Oh, is he controversial! He likes to sleep with three females at a time, all of them clad in fur. (And this after a notorious separation from what was supposed to be his exclusive mate.) He’s been the subject not only of lawsuits but also full photo-spreads in Vanity Fair (by Annie Liebovitz, no less) and parody on the Colbert Report. Meanwhile, both his obsessive need to ingest things that are not good for him and to always be the center of attention have made most observers very concerned about his welfare.
And rightly so, for now he is dead, and way too young . . . what’s that? No, I was never talking about Charlie Sheen, this is about the celebrity that was Knut the Polar Bear, whose adventures at the Berlin Zoo this weblog has occasionally covered over the years. Maybe to make myself clear I should have brought up Knut’s being featured on his own postage-stamp, or even the public calls in the past for his castration, but frankly, all of that and more seems well within the capability of the out-of-control 2 1/2 Men once-and-future star.
No, this is about Knut, and I guess I can take a sort of bittersweet pride in having realized, from the very beginning of my coverage, that “it is perhaps the life of a child movie star that provides an even more-exact template to what has been happening with Knut.” You’ll surely know by now that last Saturday, as he was lounging on an island in his Berlin Zoo enclosure (which he shared with the aforementioned three female polar bears – who somehow seemed to want little to do with him) the lumbering grayish bear suddenly stood up, spun around a couple of times, fell into the water and was gone. Well, at least you probably heard that he died; those additional details I got from having the fortune to hear an interview on the BBC World Service with the Berlin Zoo Bear Dept. Head Heiner Klös. The interviewer put Klös on the spot (as BBC interviewers are increasingly wont to do with their subjects in recent years), accusing him of feeding Knut too many of the infamous croissants he was mad about. Yes, OK, there were croissants, Klös stammered in his reply, but mostly the keepers made sure he received the sort of wholesome meat-and-vegetables diet a still-growing young polar bear requires.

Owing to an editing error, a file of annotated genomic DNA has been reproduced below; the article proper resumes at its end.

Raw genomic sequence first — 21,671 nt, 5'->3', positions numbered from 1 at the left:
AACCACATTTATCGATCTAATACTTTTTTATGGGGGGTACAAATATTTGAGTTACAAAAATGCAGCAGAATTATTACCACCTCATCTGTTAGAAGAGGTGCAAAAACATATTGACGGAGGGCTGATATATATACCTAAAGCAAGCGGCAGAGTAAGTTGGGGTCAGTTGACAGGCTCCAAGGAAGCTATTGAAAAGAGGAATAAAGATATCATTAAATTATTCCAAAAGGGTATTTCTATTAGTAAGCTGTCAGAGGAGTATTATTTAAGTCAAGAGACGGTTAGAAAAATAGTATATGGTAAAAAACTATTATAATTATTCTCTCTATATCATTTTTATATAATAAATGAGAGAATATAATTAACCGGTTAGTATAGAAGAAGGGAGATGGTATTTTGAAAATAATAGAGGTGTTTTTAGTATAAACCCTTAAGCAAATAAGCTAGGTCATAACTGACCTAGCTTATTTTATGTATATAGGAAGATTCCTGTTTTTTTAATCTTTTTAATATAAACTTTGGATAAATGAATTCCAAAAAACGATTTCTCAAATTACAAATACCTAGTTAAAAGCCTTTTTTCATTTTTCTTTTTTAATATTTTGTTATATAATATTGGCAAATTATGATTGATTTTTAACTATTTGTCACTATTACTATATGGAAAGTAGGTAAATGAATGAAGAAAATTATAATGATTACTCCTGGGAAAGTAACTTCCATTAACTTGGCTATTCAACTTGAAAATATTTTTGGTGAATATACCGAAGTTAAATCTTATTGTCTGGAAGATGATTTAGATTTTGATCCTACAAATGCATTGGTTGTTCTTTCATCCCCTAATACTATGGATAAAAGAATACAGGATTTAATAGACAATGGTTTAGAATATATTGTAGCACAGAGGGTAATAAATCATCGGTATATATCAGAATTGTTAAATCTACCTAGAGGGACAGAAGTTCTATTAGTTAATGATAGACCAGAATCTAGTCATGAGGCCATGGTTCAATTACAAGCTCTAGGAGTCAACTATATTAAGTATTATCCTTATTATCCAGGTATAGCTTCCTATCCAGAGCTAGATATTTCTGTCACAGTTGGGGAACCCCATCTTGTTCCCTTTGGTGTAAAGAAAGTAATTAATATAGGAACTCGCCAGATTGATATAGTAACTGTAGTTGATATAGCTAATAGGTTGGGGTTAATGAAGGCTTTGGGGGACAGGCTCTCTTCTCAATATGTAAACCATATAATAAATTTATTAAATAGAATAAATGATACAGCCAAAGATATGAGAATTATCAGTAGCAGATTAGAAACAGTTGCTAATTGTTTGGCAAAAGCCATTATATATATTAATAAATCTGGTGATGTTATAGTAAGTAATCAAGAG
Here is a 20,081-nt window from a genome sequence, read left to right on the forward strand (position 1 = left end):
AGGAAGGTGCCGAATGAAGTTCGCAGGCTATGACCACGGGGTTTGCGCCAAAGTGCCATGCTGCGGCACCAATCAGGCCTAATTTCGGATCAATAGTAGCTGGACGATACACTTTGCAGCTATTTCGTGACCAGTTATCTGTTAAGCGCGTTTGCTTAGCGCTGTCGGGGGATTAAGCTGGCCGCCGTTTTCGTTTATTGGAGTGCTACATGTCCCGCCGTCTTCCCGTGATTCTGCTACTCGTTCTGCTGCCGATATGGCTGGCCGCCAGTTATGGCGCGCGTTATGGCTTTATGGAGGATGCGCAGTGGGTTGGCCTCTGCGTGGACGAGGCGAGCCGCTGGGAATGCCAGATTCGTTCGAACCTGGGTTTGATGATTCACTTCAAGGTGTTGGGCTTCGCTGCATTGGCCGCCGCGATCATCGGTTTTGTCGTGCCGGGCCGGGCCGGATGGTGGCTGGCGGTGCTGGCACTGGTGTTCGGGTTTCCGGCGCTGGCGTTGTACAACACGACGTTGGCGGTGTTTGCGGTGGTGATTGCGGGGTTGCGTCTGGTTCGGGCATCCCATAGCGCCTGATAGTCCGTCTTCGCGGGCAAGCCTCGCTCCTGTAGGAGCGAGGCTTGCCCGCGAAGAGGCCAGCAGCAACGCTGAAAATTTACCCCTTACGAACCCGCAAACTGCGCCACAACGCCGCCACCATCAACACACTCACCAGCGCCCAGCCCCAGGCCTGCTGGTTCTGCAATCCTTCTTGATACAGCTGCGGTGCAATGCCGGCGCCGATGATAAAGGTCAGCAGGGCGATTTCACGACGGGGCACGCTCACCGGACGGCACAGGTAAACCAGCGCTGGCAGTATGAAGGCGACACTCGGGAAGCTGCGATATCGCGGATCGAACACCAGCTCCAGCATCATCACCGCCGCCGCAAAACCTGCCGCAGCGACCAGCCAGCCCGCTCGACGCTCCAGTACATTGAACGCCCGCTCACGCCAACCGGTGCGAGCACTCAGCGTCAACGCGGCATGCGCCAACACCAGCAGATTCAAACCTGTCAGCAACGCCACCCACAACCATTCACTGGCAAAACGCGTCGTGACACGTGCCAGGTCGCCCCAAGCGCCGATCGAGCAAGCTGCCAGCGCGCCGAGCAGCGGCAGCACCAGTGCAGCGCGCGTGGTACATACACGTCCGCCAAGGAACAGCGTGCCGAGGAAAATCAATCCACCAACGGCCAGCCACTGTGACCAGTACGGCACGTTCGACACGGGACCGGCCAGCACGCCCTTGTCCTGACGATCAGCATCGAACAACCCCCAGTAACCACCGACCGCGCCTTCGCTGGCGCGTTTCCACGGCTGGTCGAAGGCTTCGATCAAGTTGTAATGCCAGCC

Anyway, while Knut was never in what you could call polar bear athletic shape, it’s unlikely it was anything in his diet that caused his death at age 4 – untimely, as polar bears in captivity are routinely known to live forty years or more. Just what it was remains something of a mystery; it was not a tumor, for example, as Christina Hucklenbroich of the FAZ let us know in an article of yesterday, although it did seem to involve some disease in his brain. Nothing in the environment provided to him at the Berlin Zoo was at fault, either – despite calls from no less than the Financial Times Deutschland for polar-bear enclosures across Europe to be subject to “stress tests.” (For real – although I suspect the piece is written tongue-in-cheek.) Nor did it have anything to do with any sort of in-breeding – Knut’s mother was a full-blooded wild polar bear out of Canada, Zoo Director Bernhard Blaszkiewitz assured the assembled press hordes.
Of course, it was that very same mother-bear who started Knut off on his celebrity adventure in the first place by rejecting him and thus making it necessary that he be raised in a rather more public fashion by the zookeepers. And although that life is now at an end, the legend (and, possibly, the need for further coverage here – whatever the traffic will bear, you might say) will surely live on. They want to raise a statue to him; his fur is already in the hands of expert taxidermists at a museum; and, inevitably, you know there is going to be a movie. For – relative to his species, at least – Knut lived fast and he died young: may I suggest “Polar Without A Cause”?